I know my column is read in some of the local lunchrooms at the municipal office (I  cover municipal politics), the local grocery store, and maybe even at some of the schools. But I am not comforted with this knowledge, as I imagine that some of the readers wonder just who the heck I think I am to write about the subjects I comment on. Then I remember the words that get me through both the more grisly and just slightly unpleasant  events  in life: “get over yourself”, and continue my merry wordsmithing.

Ever notice when good things happen in your life, you do not need this advice? Because when the good things happen, many times you do not need to navel gaze, you just accept them thankfully without askance (perhaps with the slight uneasiness that if you look down the throat of a gift horse too deeply, you will find something you would rather not face. Remember the Trojans.)

“Get over yourself” is a rather crude philosophy with a lot of adherents, who put the advice much more gently. One of Oprah’s “gifts” to the world is Eckhart Tolle, author of The Power of Now and A New Earth. He wants people to basically just ignore their egos and get on with life. Live and let live is basically what his books are about.  He is not really this clear—he talks around the point, about the point, and describes the point, but never says “get over yourself” in those exact words. But that is all he is really saying. There, I have now saved you the time it takes to slough through his books to get to his point. Although once I got used to his circumventing of the point, I did enjoy how he said it, without really ever saying it.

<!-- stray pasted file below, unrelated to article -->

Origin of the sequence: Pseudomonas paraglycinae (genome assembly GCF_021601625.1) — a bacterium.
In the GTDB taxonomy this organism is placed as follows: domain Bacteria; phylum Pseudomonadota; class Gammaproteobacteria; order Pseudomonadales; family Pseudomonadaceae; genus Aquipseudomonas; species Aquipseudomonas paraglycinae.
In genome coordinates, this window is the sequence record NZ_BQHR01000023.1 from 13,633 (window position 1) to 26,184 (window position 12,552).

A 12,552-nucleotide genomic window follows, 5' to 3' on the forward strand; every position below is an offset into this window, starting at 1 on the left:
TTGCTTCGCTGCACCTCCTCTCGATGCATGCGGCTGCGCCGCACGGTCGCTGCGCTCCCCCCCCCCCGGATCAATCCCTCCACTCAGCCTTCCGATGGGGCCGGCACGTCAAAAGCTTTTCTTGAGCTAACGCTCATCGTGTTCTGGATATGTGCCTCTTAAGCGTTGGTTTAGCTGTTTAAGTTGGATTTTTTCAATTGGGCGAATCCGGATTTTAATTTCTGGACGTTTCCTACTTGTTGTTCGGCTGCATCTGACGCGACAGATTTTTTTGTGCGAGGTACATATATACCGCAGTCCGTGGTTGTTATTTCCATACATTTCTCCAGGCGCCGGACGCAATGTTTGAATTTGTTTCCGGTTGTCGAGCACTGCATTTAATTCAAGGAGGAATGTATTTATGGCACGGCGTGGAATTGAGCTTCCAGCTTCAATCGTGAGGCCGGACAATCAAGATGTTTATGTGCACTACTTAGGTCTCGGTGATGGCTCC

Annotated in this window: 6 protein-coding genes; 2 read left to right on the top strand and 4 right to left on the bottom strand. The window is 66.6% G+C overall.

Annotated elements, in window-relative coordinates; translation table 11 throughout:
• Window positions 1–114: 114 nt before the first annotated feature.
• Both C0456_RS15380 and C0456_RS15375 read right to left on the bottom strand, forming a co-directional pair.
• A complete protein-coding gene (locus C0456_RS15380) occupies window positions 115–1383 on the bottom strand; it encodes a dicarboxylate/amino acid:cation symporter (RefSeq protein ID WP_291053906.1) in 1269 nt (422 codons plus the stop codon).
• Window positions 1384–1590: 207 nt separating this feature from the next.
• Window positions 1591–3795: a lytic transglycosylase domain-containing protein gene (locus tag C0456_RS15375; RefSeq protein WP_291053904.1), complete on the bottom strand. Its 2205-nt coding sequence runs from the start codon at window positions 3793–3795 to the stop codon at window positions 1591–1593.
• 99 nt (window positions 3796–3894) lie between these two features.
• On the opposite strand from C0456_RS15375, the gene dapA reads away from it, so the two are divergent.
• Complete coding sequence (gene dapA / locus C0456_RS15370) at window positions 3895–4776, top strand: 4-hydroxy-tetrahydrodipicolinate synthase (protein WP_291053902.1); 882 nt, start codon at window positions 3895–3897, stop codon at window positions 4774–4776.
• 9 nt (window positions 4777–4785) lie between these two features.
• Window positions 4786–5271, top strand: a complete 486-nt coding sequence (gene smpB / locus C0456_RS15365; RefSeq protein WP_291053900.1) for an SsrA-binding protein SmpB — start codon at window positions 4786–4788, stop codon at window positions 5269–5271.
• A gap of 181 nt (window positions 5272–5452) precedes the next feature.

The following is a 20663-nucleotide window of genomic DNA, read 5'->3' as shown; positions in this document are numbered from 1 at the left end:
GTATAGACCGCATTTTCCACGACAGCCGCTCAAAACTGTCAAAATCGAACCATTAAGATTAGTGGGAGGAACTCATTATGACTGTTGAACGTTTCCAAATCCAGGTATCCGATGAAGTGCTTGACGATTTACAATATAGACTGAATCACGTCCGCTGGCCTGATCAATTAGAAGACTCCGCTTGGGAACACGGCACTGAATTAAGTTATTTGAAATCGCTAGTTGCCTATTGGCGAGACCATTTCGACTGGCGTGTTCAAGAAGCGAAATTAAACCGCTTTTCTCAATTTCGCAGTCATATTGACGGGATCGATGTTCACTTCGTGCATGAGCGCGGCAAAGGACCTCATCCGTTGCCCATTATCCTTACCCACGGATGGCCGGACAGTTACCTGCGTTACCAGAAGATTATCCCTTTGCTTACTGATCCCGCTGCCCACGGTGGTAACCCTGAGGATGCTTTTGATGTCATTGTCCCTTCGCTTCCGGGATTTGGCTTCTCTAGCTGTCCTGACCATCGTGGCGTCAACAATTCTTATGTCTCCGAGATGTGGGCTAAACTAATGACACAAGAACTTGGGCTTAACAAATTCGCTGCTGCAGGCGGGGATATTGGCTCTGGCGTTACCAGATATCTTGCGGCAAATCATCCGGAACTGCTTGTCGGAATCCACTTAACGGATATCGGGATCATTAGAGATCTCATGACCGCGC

As I am a bit self-conscious, but not to the point of being paranoid—I shall keep my new mantra at the forefront of my mind when I write: “Get over yourself, get over yourself,……”, sort of my version of the Little Train Who Could: “I think I can , I think I can,….”

#1 – The Writer’s Devotional, Amy Peters

Writer Wordart

Writer Wordart (Photo credit: MarkGregory007)